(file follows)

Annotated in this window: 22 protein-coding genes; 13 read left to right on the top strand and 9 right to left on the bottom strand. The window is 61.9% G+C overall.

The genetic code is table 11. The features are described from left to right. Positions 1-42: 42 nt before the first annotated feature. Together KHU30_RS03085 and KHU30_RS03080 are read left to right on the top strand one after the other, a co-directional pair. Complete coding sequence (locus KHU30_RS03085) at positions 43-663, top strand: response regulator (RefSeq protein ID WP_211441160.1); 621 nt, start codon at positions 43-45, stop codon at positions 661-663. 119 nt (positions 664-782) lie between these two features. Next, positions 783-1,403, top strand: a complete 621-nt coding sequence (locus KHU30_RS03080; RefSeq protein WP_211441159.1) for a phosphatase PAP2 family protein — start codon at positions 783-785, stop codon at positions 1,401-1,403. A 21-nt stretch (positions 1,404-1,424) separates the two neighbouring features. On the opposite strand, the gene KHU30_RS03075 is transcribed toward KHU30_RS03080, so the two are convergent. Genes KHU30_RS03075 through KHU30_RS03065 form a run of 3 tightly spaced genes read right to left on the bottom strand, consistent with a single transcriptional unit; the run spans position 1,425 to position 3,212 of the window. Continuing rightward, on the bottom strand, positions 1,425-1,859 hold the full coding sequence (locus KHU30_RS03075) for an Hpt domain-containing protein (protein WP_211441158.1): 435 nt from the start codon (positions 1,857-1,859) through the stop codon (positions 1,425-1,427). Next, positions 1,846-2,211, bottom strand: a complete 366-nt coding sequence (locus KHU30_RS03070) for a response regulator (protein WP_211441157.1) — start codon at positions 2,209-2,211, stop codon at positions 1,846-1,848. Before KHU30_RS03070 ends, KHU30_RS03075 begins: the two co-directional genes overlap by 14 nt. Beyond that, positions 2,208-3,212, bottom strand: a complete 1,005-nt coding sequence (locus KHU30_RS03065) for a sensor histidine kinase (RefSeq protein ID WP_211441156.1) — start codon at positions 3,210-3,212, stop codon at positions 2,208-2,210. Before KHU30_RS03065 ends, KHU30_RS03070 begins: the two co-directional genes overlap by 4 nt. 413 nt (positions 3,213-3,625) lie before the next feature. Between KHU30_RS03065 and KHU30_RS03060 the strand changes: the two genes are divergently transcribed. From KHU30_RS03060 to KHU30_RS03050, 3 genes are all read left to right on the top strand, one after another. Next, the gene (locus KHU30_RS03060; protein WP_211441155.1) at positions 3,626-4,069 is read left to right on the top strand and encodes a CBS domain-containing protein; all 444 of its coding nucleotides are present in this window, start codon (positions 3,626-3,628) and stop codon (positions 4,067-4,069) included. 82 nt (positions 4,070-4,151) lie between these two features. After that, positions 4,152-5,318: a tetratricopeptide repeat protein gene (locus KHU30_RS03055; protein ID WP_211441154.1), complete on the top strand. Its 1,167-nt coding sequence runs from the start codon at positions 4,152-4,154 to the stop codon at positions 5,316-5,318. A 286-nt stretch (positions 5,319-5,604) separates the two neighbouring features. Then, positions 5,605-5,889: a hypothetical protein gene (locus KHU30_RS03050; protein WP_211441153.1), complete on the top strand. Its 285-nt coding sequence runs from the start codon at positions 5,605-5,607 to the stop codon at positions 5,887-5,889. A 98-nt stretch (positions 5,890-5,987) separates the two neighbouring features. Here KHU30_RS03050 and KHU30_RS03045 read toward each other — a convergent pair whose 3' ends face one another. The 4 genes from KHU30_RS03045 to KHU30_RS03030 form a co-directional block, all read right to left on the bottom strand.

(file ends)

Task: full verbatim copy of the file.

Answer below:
Annotated in this window: 22 protein-coding genes; 13 read left to right on the top strand and 9 right to left on the bottom strand. The window is 61.9% G+C overall.

The genetic code is table 11. The features are described from left to right. Positions 1-42: 42 nt before the first annotated feature. Together KHU30_RS03085 and KHU30_RS03080 are read left to right on the top strand one after the other, a co-directional pair. Complete coding sequence (locus KHU30_RS03085) at positions 43-663, top strand: response regulator (RefSeq protein ID WP_211441160.1); 621 nt, start codon at positions 43-45, stop codon at positions 661-663. 119 nt (positions 664-782) lie between these two features. Next, positions 783-1,403, top strand: a complete 621-nt coding sequence (locus KHU30_RS03080; RefSeq protein WP_211441159.1) for a phosphatase PAP2 family protein — start codon at positions 783-785, stop codon at positions 1,401-1,403. A 21-nt stretch (positions 1,404-1,424) separates the two neighbouring features. On the opposite strand, the gene KHU30_RS03075 is transcribed toward KHU30_RS03080, so the two are convergent. Genes KHU30_RS03075 through KHU30_RS03065 form a run of 3 tightly spaced genes read right to left on the bottom strand, consistent with a single transcriptional unit; the run spans position 1,425 to position 3,212 of the window. Continuing rightward, on the bottom strand, positions 1,425-1,859 hold the full coding sequence (locus KHU30_RS03075) for an Hpt domain-containing protein (protein WP_211441158.1): 435 nt from the start codon (positions 1,857-1,859) through the stop codon (positions 1,425-1,427). Next, positions 1,846-2,211, bottom strand: a complete 366-nt coding sequence (locus KHU30_RS03070) for a response regulator (protein WP_211441157.1) — start codon at positions 2,209-2,211, stop codon at positions 1,846-1,848. Before KHU30_RS03070 ends, KHU30_RS03075 begins: the two co-directional genes overlap by 14 nt. Beyond that, positions 2,208-3,212, bottom strand: a complete 1,005-nt coding sequence (locus KHU30_RS03065) for a sensor histidine kinase (RefSeq protein ID WP_211441156.1) — start codon at positions 3,210-3,212, stop codon at positions 2,208-2,210. Before KHU30_RS03065 ends, KHU30_RS03070 begins: the two co-directional genes overlap by 4 nt. 413 nt (positions 3,213-3,625) lie before the next feature. Between KHU30_RS03065 and KHU30_RS03060 the strand changes: the two genes are divergently transcribed. From KHU30_RS03060 to KHU30_RS03050, 3 genes are all read left to right on the top strand, one after another. Next, the gene (locus KHU30_RS03060; protein WP_211441155.1) at positions 3,626-4,069 is read left to right on the top strand and encodes a CBS domain-containing protein; all 444 of its coding nucleotides are present in this window, start codon (positions 3,626-3,628) and stop codon (positions 4,067-4,069) included. 82 nt (positions 4,070-4,151) lie between these two features. After that, positions 4,152-5,318: a tetratricopeptide repeat protein gene (locus KHU30_RS03055; protein ID WP_211441154.1), complete on the top strand. Its 1,167-nt coding sequence runs from the start codon at positions 4,152-4,154 to the stop codon at positions 5,316-5,318. A 286-nt stretch (positions 5,319-5,604) separates the two neighbouring features. Then, positions 5,605-5,889: a hypothetical protein gene (locus KHU30_RS03050; protein WP_211441153.1), complete on the top strand. Its 285-nt coding sequence runs from the start codon at positions 5,605-5,607 to the stop codon at positions 5,887-5,889. A 98-nt stretch (positions 5,890-5,987) separates the two neighbouring features. Here KHU30_RS03050 and KHU30_RS03045 read toward each other — a convergent pair whose 3' ends face one another. The 4 genes from KHU30_RS03045 to KHU30_RS03030 form a co-directional block, all read right to left on the bottom strand.